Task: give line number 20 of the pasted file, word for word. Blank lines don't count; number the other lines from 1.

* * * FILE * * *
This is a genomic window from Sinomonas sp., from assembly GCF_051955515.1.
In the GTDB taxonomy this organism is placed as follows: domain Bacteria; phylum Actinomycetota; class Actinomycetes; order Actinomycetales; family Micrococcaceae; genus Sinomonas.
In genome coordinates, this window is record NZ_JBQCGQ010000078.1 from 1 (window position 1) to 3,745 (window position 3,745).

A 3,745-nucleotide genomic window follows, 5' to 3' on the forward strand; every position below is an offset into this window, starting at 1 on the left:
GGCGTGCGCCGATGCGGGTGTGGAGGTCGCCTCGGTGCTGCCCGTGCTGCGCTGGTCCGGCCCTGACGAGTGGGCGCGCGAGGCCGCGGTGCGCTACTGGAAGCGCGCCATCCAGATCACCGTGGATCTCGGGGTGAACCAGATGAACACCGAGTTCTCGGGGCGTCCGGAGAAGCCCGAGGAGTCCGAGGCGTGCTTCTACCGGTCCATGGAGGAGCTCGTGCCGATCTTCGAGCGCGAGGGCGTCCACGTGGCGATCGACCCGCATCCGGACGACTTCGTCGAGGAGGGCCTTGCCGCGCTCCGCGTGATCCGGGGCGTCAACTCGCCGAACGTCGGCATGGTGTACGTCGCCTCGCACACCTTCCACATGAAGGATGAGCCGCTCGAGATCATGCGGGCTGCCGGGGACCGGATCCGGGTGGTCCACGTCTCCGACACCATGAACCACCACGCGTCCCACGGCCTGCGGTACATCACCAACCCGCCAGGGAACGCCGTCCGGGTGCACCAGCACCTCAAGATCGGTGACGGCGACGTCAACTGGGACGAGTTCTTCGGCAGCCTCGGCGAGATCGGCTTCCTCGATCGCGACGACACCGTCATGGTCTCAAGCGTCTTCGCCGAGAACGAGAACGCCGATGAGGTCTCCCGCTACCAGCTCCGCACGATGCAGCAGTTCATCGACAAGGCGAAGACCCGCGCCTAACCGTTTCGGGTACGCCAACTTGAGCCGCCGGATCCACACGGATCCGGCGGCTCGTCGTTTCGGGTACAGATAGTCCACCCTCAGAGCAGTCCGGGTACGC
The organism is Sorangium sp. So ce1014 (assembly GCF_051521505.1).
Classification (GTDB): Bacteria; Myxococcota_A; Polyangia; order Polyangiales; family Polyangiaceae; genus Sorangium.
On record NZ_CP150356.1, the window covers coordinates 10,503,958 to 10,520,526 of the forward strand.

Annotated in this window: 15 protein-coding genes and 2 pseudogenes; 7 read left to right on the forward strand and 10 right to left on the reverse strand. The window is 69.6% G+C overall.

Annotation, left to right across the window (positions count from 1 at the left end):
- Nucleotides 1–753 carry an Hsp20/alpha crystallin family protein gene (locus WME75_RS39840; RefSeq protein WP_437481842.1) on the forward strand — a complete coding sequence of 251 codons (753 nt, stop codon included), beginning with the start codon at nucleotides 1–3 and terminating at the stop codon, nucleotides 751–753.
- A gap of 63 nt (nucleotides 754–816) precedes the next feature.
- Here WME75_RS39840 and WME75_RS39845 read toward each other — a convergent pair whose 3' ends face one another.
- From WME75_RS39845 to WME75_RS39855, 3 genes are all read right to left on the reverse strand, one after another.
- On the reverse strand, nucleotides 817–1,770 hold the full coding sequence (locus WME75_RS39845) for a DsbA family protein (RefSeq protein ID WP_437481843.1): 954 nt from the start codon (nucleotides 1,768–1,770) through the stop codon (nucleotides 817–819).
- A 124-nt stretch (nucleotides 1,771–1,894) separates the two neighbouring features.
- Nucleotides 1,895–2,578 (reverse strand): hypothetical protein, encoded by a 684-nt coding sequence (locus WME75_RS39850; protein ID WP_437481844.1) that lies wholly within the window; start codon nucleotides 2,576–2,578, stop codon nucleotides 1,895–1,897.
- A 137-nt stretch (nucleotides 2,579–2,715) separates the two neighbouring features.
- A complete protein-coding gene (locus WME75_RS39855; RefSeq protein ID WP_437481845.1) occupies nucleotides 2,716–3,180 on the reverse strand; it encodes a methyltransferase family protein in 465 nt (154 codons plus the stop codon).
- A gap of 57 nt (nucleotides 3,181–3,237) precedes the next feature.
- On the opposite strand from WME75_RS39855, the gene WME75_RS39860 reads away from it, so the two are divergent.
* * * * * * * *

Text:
- A gap of 57 nt (nucleotides 3,181–3,237) precedes the next feature.